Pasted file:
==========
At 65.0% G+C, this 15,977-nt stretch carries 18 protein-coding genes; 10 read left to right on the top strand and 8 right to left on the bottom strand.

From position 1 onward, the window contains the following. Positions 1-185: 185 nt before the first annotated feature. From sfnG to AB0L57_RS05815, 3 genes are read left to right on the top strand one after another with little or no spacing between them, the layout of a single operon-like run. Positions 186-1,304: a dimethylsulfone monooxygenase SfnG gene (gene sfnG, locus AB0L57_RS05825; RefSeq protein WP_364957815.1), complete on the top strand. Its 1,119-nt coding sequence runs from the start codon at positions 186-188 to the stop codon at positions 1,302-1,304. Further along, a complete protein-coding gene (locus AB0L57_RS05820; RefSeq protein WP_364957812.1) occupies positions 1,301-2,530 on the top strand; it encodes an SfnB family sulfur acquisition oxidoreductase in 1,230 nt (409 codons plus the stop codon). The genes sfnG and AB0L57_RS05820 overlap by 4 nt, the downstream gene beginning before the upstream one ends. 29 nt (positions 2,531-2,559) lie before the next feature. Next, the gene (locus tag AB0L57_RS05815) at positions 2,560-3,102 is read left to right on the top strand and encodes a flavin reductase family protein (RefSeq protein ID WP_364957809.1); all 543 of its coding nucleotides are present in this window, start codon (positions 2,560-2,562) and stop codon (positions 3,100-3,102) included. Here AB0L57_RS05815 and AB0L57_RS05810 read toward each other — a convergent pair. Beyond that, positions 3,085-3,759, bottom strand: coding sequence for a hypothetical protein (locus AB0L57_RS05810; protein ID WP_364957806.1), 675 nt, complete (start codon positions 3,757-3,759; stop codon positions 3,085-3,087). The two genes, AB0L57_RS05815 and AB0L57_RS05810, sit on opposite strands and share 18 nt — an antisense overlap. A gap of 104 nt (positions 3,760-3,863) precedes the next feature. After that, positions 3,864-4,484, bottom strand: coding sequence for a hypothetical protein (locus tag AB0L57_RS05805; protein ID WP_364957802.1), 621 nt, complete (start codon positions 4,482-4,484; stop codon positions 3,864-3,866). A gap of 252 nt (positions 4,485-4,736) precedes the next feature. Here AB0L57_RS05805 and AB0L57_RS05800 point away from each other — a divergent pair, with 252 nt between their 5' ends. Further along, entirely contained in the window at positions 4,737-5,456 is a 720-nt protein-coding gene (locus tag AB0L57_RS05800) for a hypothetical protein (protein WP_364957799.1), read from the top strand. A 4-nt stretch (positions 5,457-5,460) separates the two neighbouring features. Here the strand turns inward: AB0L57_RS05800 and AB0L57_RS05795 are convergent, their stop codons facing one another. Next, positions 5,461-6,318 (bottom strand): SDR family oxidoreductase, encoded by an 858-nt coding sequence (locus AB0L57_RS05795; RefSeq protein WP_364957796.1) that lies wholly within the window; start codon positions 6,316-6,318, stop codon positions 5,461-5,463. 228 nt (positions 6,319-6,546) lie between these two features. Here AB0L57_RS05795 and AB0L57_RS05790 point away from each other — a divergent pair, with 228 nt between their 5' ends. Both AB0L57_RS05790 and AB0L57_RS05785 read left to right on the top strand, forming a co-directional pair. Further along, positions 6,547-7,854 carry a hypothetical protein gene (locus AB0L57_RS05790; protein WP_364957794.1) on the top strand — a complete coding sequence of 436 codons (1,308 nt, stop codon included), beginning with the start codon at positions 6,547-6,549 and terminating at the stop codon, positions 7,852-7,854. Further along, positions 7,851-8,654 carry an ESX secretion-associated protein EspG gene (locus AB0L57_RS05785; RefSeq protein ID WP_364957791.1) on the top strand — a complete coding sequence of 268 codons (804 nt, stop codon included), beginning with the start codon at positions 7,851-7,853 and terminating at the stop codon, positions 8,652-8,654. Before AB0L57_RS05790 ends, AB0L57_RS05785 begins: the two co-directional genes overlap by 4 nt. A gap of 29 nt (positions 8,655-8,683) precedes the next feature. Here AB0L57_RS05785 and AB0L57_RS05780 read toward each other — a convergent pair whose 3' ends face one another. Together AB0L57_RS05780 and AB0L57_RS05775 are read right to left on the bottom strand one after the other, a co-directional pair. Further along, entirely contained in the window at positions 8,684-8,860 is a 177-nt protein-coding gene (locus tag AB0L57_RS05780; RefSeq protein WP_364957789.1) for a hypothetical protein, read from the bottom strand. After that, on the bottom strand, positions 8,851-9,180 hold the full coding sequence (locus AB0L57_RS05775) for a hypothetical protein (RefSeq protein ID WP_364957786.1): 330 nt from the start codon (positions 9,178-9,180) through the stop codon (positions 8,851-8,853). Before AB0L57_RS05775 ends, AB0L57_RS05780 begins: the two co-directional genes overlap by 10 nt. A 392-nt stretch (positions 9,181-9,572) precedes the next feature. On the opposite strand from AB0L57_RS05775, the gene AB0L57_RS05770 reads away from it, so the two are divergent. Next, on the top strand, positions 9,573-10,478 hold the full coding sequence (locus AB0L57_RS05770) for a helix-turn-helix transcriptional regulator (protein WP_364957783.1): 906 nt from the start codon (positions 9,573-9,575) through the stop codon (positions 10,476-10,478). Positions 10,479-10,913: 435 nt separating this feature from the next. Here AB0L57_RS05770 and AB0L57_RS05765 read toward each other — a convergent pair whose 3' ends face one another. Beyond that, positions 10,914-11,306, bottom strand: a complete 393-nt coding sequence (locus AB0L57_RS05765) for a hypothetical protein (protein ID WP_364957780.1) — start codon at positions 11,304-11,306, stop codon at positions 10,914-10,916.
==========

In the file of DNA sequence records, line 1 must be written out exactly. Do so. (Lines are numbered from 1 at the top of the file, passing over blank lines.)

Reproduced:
At 65.0% G+C, this 15,977-nt stretch carries 18 protein-coding genes; 10 read left to right on the top strand and 8 right to left on the bottom strand.